Monday 17 September 2018

Calf Raises

The calf raise. A staple of those who seek to enlarge the back of their lower legs. It is also probably one of the simplest and easiest exercises than can be performed, however has variations that can make it incredibly hard.

This exercise is rarely at the forefront of most people's routines, with quite a few not doing them at all. Indeed calf raises are not the only way to target your calves. Any balance, stability and plyometric training targets them good and more functionally. Squats and deadlifts both recruit the calves in their movements. You wouldn't believe just how hard your calf muscles work to maintain your balance whilst doing eyes-closed one legged stands. Skipping also hits them pretty hard.

So why perform calf raises at all then? Well they do have there place:

  • For those seeking to build bigger lower legs, doing them as auxiliary work after squats and deadlifts helps fatigue them more.
  • For those who wish to specifically increase the strength of their calves.
  • They act to stabilise and strengthen the ankle joint, which helps stabilise the knee and hip joints. This allows for improvement in gait, posture, and performance.

Table of contents

Classification and muscles used

  • Type: Bodyweight
  • Action: Plantar flexes foot, flexes knee
  • Joint motion: Ankle extension
  • Plane: Sagittal

Whilst the exact variation of calf raise dictates what muscles get more focus, in general the following muscles targeted are:

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Primary (greens)
  • Gastrocnemius (larger calf muscle)
  • Soleus (smaller calf muscle)
Secondary (blues)
  • Flexor Digitorum Longus
  • Flexor Hallucis Longus
  • Peroneus Fibularis Brevis
  • Peroneus Fibularis Longus
  • Plantaris
  • Tibialis Posterior
Antagonist (pink)
  • Tibialis Anterior (front of shin)

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How to perform

The following is the most basic variation of the calf raise. See further on below for progressions, regressions, and variations of this exercise.

  1. Assume a standing position on the floor with your feet hip-width apart and facing straight ahead.
  2. Maintain a straight posture from head to toe with a neutral pelvis and your core braced.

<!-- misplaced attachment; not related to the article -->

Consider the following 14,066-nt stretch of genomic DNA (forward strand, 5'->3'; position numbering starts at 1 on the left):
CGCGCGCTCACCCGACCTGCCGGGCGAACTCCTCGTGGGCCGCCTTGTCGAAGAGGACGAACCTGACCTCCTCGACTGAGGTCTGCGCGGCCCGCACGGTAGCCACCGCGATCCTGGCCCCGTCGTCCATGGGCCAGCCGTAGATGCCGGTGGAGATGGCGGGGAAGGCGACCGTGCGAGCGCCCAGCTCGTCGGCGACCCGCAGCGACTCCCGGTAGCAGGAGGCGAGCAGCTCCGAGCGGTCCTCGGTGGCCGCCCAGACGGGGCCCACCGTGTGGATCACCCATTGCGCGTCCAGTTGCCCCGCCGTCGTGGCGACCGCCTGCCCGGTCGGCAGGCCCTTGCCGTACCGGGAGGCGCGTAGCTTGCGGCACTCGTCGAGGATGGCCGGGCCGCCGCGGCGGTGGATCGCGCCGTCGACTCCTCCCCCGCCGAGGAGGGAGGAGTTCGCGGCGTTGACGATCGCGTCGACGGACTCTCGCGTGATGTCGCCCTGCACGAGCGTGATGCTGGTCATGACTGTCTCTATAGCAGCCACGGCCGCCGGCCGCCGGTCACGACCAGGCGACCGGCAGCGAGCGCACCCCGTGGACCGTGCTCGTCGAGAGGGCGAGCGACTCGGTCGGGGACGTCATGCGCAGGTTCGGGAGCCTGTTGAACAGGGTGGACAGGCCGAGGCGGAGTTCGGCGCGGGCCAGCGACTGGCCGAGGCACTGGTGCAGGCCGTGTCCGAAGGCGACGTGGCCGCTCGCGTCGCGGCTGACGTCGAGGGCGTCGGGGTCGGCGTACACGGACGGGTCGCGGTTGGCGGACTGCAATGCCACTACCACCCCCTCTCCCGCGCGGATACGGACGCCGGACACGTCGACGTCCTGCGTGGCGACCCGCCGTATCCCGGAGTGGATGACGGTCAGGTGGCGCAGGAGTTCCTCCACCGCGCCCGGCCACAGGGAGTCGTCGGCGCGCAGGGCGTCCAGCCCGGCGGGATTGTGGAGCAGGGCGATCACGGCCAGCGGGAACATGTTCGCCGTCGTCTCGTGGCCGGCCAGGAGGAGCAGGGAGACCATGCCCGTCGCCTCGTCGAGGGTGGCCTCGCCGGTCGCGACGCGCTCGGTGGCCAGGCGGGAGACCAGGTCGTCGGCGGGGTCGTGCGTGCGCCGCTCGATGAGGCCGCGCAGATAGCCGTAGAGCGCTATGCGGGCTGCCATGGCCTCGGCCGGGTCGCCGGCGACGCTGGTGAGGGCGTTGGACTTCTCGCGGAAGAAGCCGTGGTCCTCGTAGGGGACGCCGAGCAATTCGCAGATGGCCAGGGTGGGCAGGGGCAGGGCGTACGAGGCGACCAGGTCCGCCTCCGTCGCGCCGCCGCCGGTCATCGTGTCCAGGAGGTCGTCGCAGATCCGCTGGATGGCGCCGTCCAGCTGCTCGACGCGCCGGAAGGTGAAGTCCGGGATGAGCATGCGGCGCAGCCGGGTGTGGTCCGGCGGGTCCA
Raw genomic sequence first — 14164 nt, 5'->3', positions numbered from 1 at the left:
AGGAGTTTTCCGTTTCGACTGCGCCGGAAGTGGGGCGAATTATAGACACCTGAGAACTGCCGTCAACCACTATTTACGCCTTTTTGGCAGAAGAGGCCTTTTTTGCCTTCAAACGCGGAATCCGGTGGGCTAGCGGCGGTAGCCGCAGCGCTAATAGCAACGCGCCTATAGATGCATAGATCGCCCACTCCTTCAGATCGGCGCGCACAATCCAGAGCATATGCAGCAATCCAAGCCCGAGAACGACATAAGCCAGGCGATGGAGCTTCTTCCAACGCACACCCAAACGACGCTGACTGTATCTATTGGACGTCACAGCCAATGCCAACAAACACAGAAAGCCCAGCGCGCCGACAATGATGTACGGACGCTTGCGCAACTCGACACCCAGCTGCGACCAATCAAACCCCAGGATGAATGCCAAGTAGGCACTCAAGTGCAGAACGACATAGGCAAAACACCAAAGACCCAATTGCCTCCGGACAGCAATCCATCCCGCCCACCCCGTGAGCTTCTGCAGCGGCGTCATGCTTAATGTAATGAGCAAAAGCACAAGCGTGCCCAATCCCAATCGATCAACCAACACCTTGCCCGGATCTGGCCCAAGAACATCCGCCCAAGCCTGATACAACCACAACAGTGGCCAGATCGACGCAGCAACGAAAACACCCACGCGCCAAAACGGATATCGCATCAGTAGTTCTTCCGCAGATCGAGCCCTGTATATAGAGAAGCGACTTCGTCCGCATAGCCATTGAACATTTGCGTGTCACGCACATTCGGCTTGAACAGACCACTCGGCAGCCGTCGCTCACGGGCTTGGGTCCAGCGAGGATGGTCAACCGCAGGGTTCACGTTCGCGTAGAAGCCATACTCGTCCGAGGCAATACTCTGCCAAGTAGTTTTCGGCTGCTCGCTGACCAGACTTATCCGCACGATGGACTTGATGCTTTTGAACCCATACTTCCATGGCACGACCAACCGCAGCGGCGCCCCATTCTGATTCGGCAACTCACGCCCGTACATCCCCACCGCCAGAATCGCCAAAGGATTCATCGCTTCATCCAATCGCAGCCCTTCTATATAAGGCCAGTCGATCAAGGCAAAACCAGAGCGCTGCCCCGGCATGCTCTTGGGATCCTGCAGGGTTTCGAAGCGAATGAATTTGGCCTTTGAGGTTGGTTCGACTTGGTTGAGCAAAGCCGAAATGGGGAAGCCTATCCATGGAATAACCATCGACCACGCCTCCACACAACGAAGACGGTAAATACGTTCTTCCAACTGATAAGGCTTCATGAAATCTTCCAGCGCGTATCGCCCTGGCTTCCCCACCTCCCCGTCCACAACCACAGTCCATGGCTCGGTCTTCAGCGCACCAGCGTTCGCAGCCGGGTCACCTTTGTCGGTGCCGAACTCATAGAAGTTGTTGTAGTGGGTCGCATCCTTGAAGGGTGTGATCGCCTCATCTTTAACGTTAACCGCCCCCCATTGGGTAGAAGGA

3. Whilst pressing the balls of your feet and toes into the ground raise your heels and thus body upwards until you reach your end range of motion or balance becomes an issue.
  4. Exhale as you press up.
  5. Still maintaining a straight posture, lower yourself back to the ground.
  6. Inhale as you lower down.
  7. Repeat for desired repetitions and keep your breathing rhythmic.

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Common mistakes

With such a simple and easy exercise the only real biomechanical mistake would be poor posture, especially if doing one of the harder variations. Any other mistakes would focus on what acute variables you are using compared to what your goals are, which is a programming issue not biomechanical.

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Progression and regression

Progressions to make this exercise more difficult include:

  • Feet side by side: makes the exercise less stable.
  • One footed: really targets your stabilisation and proprioception.
  • Raised platform: allows for full range of motion by going below parallel.
  • Half foam-roller: targets your stabilisation.
  • Standing on other stability and proprioceptive challenging platforms.
  • Weighted: holding dumbbells or similar at your side allowing for greater resistance and loads to be used.
  • Performing with eyes closed. This is quite possible the hardest version, even harder than doing them weighted as eyes closed really hits your proprioception and stability like nothing else.

Regressions to make this exercise easier include:

  • Performing in front of a wall so you can use your fingers or hands to maintain balance if you start to wobble.
  • Keeping a hand or finger on the wall throughout the exercise to maintain balance and posture.

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Most versions of the calf raise target the gastrocnemius more than the soleus. If you wish to target the soleus more then rather than keeping your straight leg, perform them with a bent knee. This helps place the focus on the soleus as it attaches below the knee joint.

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Whenever you have finished performing the calf raises or indeed any time you work out your calf muscles, you should perform calf stretches to ensure that you keep the muscles flexible. As the antagonist muscle, the tibialis anterior, is rarely worked out by people, not stretching after calf workouts does over time cause your calf muscles to shorten.

As your calf muscles shorten your tibialis anterior lengthens altering the agonist-antagonist relationship of your muscles. This adversely affects your knee and hip mobility and degrades your ability to squat properly amongst other things.

The following three stretches are good for stretching the calf muscles:

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Closing thoughts

Whilst the calf muscles do not need to be directly worked out in isolation, and depending on your routine it may well be a waste of time, it can help address muscular imbalances and deficiencies. It can also aid, especially for beginners, in preparing and strengthening the ankle and lower leg muscles for more demanding movements that hit the region such as squats, deadlifts, and any balance related work.

Lyle Richardson,
Gym Pal - Your Friend In Fitness


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